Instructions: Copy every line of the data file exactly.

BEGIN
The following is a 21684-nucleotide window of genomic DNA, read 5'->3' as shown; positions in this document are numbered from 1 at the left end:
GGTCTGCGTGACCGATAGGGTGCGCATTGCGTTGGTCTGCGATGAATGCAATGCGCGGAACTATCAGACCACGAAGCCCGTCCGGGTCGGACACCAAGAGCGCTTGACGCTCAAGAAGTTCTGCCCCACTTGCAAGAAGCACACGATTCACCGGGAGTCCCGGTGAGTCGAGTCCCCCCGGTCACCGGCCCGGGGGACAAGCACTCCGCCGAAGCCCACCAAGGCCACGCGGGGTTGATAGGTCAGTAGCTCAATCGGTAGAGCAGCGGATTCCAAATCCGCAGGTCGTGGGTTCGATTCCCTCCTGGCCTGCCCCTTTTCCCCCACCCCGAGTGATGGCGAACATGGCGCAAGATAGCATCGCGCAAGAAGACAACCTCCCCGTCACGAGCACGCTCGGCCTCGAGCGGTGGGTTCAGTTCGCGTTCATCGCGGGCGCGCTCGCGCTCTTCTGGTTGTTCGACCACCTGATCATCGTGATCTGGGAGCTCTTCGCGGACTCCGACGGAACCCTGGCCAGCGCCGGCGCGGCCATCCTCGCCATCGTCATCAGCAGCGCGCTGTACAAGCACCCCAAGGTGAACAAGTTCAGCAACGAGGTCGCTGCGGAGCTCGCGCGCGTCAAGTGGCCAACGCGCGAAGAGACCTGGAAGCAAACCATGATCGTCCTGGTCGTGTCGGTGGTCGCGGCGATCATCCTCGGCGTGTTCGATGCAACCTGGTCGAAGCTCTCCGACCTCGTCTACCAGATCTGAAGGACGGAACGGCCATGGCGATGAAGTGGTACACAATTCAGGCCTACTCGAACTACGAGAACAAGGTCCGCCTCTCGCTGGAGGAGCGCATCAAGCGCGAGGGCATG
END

The following is a 21684-nucleotide window of genomic DNA, read 5'->3' as shown; positions in this document are numbered from 1 at the left end:
GGTCTGCGTGACCGATAGGGTGCGCATTGCGTTGGTCTGCGATGAATGCAATGCGCGGAACTATCAGACCACGAAGCCCGTCCGGGTCGGACACCAAGAGCGCTTGACGCTCAAGAAGTTCTGCCCCACTTGCAAGAAGCACACGATTCACCGGGAGTCCCGGTGAGTCGAGTCCCCCCGGTCACCGGCCCGGGGGACAAGCACTCCGCCGAAGCCCACCAAGGCCACGCGGGGTTGATAGGTCAGTAGCTCAATCGGTAGAGCAGCGGATTCCAAATCCGCAGGTCGTGGGTTCGATTCCCTCCTGGCCTGCCCCTTTTCCCCCACCCCGAGTGATGGCGAACATGGCGCAAGATAGCATCGCGCAAGAAGACAACCTCCCCGTCACGAGCACGCTCGGCCTCGAGCGGTGGGTTCAGTTCGCGTTCATCGCGGGCGCGCTCGCGCTCTTCTGGTTGTTCGACCACCTGATCATCGTGATCTGGGAGCTCTTCGCGGACTCCGACGGAACCCTGGCCAGCGCCGGCGCGGCCATCCTCGCCATCGTCATCAGCAGCGCGCTGTACAAGCACCCCAAGGTGAACAAGTTCAGCAACGAGGTCGCTGCGGAGCTCGCGCGCGTCAAGTGGCCAACGCGCGAAGAGACCTGGAAGCAAACCATGATCGTCCTGGTCGTGTCGGTGGTCGCGGCGATCATCCTCGGCGTGTTCGATGCAACCTGGTCGAAGCTCTCCGACCTCGTCTACCAGATCTGAAGGACGGAACGGCCATGGCGATGAAGTGGTACACAATTCAGGCCTACTCGAACTACGAGAACAAGGTCCGCCTCTCGCTGGAGGAGCGCATCAAGCGCGAGGGCATG